Updated January 4th, 2024 at 16:31 IST
Lethal monstrous spider ‘Herculese’ breaks record for largest specimen
There are at least 36 known species of Australian funnel-web spiders, and not
World’s most poisonous arachnid ‘Herculese’ has broken record for the largest male specimen of the spider found by a member of the public in Australia. The deadliest funnel-web spider was recovered on the Central Coast, approximately 50 miles north of Sydney. It was initially handed to a hospital and is now at the Australian Reptile Park where it assists in saving lives. The spider will contribute towards the park’s anti-venom programme.
Authorities say that the eight-legged creature has the largest fangs for a spider that could pierce an entire human fingernail. The spider has surpassed the record of the previous creature discovered in 2018, known as the funnel-web named Colossus, measuring whopping 7.9cm (3.1 inches) from foot to foot. Herculese is much larger and lethal than other funnel web that measure generally between one to five centimetres. While the female spiders are larger than males, they are not known to be deadlier.
The spider will help with an anti-venom programme (Caitlin Vine/Australian Reptile Park via AP)
‘Male funnel-web this big is like hitting the jackpot’
Funnel webs are usually found in thick forested areas or the suburban gardens in Australian Capital of Sydney, as well as the coastal city of Newcastle and Blue mountains. “We’re used to having pretty big funnel-web spiders donated to the park, however receiving a male funnel-web this big is like hitting the jackpot,” Emma Teni, a spider keeper at Australian Reptile Park was quoted as saying. She continued that while the female funnel-web spiders are venomous, “males have proven to be more lethal.”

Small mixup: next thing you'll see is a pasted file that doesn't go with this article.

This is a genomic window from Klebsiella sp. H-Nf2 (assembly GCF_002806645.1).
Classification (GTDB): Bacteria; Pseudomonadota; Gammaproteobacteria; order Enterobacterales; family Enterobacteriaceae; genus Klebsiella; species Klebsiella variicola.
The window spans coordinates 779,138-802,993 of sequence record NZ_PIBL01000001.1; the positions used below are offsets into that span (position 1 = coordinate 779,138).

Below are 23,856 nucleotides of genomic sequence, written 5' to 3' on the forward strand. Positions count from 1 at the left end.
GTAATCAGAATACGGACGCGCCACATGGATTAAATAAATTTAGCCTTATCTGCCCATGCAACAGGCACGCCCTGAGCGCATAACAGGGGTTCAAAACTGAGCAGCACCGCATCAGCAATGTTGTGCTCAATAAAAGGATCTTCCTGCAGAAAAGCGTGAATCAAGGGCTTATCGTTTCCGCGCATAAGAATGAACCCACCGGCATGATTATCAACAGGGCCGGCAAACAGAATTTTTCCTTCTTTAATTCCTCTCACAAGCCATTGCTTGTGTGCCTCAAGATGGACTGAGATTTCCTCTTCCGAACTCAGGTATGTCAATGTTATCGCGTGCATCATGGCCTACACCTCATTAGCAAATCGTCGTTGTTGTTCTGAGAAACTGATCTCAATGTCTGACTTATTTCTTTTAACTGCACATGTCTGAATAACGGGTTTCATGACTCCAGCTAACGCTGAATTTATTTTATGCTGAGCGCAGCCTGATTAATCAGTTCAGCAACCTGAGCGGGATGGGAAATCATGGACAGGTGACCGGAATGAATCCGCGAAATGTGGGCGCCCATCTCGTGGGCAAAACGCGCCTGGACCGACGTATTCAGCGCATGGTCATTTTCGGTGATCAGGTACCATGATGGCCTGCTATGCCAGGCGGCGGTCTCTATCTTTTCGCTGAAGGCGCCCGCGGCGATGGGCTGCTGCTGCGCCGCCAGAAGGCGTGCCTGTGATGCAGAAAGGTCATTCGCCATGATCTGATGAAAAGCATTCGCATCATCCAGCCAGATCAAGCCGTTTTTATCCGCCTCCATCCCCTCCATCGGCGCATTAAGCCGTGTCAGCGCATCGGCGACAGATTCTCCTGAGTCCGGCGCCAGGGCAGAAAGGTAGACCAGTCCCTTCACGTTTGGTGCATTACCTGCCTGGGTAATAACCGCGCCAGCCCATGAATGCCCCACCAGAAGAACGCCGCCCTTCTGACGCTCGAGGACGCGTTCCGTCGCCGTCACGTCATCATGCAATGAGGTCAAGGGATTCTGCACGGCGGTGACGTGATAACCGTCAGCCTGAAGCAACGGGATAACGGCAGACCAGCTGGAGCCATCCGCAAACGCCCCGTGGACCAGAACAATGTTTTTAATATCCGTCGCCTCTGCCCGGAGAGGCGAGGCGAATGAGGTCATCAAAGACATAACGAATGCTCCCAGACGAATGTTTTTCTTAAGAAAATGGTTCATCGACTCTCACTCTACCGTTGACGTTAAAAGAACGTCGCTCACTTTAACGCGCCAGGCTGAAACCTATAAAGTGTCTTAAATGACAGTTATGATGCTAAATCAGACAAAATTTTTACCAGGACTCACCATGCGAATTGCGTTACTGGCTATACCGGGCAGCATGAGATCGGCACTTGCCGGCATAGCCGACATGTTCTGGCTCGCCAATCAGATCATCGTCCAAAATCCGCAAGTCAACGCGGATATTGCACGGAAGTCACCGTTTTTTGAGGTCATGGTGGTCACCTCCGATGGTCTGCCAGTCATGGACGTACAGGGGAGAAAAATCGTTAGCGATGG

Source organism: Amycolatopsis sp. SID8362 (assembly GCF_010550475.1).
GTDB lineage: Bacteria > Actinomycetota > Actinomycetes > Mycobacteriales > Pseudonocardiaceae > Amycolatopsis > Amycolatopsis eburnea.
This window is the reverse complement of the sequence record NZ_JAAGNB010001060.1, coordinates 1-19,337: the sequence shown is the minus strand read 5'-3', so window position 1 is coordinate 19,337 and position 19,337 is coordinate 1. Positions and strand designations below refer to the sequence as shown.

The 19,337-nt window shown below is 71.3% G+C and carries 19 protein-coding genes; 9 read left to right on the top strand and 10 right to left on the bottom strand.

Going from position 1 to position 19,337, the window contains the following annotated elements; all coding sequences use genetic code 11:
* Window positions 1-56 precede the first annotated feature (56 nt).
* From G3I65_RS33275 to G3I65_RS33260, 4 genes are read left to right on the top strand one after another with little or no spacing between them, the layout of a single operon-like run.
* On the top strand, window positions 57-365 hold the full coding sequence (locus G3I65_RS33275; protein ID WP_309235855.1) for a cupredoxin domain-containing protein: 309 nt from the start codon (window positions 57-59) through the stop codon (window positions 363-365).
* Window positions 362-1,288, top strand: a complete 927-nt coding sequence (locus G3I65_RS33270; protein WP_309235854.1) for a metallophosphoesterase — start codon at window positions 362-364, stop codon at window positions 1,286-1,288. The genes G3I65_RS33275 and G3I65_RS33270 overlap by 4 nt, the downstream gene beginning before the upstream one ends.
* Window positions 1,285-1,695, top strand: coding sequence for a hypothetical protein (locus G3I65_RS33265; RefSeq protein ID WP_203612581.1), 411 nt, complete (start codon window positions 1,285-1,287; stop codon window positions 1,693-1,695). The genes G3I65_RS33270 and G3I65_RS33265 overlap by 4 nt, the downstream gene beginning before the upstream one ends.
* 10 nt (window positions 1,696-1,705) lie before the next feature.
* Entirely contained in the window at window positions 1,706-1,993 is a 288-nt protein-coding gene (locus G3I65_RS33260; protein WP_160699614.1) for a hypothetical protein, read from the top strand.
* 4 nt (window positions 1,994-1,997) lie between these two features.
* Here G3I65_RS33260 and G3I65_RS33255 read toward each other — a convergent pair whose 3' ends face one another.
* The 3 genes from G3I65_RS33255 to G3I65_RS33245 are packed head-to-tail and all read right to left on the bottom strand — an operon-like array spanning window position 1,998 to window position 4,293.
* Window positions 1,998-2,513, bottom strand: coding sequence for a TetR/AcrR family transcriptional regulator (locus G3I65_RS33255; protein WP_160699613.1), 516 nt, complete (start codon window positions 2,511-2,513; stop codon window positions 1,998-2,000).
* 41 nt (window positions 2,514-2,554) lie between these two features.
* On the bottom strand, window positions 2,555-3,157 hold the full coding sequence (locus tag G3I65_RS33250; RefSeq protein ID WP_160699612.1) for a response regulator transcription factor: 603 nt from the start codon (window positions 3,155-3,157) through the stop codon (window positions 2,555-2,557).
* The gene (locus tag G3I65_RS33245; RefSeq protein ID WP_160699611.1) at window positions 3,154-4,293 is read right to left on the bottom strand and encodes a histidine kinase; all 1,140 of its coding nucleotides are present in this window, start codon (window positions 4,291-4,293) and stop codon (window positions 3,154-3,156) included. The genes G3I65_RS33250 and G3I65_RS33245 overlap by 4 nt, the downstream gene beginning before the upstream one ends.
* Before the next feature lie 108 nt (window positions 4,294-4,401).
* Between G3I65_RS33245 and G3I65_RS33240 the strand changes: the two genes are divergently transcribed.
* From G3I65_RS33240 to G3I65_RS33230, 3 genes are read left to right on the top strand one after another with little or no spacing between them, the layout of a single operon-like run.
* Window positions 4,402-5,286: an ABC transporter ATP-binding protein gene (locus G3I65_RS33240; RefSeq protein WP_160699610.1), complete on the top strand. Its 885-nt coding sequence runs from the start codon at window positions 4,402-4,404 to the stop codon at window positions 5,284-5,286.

According to the Australian museum, there are at least 36 known species of Australian funnel-web spiders. They are basically three genera: Hadronyche, Atrax and Illawarra. The size of the spiders varies from cm-5 cm body length, and range from medium to large. Their bodies are sparsely haired and glossy, whilst being lit weighted. Not all the species of the funnel web spiders are particularly lethal or dangerous.
The spiders are not fatal owing to the safety measures in place since the start of the programme at the part in 1981. No fatality has either been reported in Australia from a funnel-web spider bite, according to the Sydney based reports. The humid and rainy weather is ideal for the breeding of the funnel web spiders.
Published January 4th, 2024 at 16:31 IST